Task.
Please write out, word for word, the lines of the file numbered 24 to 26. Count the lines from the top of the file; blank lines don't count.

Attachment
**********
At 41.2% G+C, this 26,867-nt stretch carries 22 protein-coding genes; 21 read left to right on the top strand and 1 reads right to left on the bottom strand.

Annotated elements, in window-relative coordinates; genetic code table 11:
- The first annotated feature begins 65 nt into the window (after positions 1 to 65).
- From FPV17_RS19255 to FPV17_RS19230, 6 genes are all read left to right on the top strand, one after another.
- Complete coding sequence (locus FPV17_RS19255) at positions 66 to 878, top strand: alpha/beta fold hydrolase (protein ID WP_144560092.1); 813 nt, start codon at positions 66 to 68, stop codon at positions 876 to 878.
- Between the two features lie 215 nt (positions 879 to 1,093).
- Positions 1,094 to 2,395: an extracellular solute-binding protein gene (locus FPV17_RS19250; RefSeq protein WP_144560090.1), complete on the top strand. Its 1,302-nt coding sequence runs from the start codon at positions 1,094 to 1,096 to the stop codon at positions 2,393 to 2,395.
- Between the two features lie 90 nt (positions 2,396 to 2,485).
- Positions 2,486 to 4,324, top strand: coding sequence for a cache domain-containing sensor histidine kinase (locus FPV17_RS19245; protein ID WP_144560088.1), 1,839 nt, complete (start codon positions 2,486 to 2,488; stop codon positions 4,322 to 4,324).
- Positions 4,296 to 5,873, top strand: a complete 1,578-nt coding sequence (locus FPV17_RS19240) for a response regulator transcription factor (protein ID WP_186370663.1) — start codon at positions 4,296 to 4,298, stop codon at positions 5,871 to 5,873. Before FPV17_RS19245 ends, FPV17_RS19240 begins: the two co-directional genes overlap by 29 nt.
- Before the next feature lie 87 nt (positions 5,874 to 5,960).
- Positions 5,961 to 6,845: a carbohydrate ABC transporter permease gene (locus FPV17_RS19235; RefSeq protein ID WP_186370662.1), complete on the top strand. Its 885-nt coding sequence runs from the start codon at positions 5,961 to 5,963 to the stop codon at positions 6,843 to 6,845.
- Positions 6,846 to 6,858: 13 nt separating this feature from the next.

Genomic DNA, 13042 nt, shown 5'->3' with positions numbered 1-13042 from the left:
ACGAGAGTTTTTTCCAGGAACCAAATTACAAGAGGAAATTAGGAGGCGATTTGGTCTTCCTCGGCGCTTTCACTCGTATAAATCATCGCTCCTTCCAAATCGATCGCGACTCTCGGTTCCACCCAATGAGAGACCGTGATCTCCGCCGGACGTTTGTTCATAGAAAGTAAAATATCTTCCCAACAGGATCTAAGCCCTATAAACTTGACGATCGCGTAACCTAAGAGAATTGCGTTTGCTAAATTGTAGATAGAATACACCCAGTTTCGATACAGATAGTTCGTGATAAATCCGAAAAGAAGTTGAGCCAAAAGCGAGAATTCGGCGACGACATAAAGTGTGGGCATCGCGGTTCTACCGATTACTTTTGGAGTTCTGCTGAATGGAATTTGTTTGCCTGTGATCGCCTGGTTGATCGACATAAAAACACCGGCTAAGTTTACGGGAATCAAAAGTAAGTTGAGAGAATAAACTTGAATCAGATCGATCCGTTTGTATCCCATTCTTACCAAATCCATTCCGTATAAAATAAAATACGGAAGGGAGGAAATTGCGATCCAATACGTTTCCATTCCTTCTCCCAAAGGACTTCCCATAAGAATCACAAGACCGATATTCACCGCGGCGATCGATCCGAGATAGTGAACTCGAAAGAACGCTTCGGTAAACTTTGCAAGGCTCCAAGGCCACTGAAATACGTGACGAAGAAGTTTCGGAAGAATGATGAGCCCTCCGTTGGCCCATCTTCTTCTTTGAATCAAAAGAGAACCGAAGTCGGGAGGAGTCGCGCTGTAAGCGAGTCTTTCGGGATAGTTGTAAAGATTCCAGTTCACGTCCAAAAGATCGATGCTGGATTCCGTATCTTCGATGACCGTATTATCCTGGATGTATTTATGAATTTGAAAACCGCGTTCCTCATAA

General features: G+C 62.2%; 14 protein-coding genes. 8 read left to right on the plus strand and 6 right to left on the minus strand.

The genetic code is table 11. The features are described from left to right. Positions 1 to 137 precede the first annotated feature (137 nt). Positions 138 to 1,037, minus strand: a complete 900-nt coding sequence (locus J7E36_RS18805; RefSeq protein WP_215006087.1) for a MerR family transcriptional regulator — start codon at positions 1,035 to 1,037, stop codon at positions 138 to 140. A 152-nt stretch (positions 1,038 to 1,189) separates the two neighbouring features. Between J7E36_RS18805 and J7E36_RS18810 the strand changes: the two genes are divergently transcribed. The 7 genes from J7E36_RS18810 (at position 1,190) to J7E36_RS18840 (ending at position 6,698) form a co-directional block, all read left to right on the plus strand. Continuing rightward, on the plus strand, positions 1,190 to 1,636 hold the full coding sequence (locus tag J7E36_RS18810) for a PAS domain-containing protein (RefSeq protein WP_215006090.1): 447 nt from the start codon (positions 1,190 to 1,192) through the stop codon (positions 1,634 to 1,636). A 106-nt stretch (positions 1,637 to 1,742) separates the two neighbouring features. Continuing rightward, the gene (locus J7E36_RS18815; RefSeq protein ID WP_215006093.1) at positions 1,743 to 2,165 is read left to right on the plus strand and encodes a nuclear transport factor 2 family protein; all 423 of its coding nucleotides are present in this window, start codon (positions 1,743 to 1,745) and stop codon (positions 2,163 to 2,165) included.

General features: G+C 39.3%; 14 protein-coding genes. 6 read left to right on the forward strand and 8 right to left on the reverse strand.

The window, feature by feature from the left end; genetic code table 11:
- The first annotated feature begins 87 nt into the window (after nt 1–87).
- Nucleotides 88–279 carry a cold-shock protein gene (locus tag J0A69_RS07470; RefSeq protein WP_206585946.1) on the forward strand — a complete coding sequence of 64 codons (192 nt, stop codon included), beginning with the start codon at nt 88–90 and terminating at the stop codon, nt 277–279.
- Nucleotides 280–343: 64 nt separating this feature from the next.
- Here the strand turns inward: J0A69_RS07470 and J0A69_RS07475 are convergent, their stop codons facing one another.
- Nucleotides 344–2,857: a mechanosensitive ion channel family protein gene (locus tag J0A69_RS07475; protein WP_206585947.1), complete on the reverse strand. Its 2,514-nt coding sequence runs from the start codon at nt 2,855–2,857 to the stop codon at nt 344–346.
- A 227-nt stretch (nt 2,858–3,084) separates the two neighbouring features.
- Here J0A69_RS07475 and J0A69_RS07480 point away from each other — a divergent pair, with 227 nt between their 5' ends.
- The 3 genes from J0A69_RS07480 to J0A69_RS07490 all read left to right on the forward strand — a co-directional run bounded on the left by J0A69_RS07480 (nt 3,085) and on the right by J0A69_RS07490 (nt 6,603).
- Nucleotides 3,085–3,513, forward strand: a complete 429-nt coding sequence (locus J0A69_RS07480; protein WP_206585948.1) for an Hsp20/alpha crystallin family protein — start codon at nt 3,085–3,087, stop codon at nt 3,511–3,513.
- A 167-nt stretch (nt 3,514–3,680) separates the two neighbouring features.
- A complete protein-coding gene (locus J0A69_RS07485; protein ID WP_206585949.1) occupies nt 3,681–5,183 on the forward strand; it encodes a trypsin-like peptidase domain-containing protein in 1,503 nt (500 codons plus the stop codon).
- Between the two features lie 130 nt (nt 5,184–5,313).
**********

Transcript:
- Nucleotides 344–2,857: a mechanosensitive ion channel family protein gene (locus tag J0A69_RS07475; protein WP_206585947.1), complete on the reverse strand. Its 2,514-nt coding sequence runs from the start codon at nt 2,855–2,857 to the stop codon at nt 344–346.
- A 227-nt stretch (nt 2,858–3,084) separates the two neighbouring features.
- Here J0A69_RS07475 and J0A69_RS07480 point away from each other — a divergent pair, with 227 nt between their 5' ends.